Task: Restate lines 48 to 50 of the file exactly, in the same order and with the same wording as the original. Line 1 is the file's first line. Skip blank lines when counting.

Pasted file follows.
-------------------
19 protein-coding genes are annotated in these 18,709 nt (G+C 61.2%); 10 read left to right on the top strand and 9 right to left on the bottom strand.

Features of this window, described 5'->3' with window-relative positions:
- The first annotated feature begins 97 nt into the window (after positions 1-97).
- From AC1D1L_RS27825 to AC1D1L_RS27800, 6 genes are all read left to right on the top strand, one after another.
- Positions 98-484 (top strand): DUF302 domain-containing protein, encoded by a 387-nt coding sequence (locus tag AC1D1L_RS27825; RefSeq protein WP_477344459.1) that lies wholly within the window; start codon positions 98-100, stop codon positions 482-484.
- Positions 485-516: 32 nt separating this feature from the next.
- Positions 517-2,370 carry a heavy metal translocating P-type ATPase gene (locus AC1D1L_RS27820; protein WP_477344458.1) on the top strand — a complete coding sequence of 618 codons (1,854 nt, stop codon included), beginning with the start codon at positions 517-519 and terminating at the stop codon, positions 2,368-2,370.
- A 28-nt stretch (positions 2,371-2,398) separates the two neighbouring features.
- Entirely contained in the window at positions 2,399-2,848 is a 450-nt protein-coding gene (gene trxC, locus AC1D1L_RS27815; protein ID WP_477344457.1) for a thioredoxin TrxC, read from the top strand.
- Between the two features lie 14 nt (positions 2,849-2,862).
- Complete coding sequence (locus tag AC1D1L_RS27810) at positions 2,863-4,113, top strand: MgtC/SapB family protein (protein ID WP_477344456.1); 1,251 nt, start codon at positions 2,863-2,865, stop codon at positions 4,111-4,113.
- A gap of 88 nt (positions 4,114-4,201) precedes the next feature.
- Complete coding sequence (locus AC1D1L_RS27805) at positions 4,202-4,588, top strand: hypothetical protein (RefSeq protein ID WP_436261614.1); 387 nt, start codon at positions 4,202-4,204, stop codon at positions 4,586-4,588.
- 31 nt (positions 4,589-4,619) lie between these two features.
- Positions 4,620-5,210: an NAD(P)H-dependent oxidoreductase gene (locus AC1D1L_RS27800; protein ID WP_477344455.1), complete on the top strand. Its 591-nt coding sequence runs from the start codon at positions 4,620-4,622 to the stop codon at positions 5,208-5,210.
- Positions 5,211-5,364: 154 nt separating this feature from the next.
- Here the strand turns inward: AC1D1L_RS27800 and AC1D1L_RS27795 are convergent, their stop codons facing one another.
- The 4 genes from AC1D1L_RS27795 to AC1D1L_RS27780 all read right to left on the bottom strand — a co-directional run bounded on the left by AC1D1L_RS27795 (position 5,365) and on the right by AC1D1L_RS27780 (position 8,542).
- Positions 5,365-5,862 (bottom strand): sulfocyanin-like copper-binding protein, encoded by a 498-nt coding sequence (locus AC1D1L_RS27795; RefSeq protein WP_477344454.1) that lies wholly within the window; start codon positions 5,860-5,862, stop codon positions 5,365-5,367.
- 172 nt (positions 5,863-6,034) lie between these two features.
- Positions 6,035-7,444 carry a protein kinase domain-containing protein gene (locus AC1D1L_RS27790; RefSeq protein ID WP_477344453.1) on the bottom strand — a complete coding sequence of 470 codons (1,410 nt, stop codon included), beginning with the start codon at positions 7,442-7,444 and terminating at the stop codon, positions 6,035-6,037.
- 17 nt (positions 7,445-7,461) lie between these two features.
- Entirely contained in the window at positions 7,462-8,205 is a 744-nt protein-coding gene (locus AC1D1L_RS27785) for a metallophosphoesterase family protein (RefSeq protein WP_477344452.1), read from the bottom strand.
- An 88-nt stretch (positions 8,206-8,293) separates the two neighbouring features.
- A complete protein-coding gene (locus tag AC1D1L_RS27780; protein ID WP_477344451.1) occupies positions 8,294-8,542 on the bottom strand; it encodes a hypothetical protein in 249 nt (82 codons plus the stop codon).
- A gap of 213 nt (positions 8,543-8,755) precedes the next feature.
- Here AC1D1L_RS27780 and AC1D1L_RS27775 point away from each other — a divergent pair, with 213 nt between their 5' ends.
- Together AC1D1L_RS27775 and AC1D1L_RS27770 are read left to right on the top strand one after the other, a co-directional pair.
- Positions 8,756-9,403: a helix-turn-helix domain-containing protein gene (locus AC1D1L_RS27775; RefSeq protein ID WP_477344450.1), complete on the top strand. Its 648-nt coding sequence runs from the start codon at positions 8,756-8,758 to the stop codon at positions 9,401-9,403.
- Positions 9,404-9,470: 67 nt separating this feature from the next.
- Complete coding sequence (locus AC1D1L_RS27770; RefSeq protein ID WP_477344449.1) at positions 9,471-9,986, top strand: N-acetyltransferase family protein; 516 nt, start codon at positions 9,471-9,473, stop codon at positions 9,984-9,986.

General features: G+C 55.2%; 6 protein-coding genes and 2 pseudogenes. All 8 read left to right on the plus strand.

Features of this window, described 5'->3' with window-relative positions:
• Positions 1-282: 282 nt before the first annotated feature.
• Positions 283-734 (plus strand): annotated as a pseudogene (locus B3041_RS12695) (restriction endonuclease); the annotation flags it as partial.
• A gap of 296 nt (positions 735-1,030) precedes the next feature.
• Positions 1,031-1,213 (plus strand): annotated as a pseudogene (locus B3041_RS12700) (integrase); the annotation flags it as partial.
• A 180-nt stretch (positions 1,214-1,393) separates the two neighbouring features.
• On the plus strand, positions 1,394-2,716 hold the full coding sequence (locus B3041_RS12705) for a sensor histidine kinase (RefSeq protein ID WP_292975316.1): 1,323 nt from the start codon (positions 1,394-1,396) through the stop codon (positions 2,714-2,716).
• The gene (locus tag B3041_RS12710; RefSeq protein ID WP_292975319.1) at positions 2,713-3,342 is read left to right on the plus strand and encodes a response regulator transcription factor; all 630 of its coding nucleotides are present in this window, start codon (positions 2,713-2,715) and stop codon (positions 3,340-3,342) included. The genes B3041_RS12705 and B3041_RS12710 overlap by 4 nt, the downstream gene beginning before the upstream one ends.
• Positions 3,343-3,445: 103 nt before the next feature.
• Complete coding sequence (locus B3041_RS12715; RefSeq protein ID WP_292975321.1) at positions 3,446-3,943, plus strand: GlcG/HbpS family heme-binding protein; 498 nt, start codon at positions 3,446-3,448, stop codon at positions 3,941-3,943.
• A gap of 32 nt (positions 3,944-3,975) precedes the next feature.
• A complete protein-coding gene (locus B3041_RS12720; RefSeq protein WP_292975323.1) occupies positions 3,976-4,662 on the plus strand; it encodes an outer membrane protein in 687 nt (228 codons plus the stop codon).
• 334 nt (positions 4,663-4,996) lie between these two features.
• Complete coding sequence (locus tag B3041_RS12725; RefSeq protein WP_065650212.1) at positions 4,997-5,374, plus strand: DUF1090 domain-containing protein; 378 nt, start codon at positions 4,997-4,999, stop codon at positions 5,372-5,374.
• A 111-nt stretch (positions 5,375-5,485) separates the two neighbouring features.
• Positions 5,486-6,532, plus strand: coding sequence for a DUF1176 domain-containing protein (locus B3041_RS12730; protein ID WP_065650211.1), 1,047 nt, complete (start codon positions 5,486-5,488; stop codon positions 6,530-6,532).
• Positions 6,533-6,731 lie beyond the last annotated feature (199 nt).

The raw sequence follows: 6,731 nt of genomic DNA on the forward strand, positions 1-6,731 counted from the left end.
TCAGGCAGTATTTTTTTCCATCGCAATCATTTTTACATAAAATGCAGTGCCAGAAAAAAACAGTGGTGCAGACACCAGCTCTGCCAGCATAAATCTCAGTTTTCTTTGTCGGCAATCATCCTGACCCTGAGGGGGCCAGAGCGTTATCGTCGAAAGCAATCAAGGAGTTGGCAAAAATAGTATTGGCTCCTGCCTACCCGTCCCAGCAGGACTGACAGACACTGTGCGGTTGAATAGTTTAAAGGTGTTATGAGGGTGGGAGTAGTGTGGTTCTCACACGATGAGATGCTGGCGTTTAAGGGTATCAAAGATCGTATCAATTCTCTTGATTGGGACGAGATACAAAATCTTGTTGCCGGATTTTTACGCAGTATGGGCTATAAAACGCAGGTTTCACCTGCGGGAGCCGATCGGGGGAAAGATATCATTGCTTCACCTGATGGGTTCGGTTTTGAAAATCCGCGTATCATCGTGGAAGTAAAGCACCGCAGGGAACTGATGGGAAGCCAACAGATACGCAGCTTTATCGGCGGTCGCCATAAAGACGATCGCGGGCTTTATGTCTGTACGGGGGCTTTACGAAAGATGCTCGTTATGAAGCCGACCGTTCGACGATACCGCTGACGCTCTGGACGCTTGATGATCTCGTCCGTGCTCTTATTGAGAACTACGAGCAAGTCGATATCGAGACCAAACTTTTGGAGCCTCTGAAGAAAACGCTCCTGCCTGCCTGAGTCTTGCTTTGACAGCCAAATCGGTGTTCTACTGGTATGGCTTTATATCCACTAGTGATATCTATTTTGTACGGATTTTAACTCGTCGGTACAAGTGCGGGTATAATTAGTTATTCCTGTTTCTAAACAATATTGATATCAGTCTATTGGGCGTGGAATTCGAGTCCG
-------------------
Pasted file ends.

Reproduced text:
• Positions 5,486-6,532, plus strand: coding sequence for a DUF1176 domain-containing protein (locus B3041_RS12730; protein ID WP_065650211.1), 1,047 nt, complete (start codon positions 5,486-5,488; stop codon positions 6,530-6,532).
• Positions 6,533-6,731 lie beyond the last annotated feature (199 nt).

The raw sequence follows: 6,731 nt of genomic DNA on the forward strand, positions 1-6,731 counted from the left end.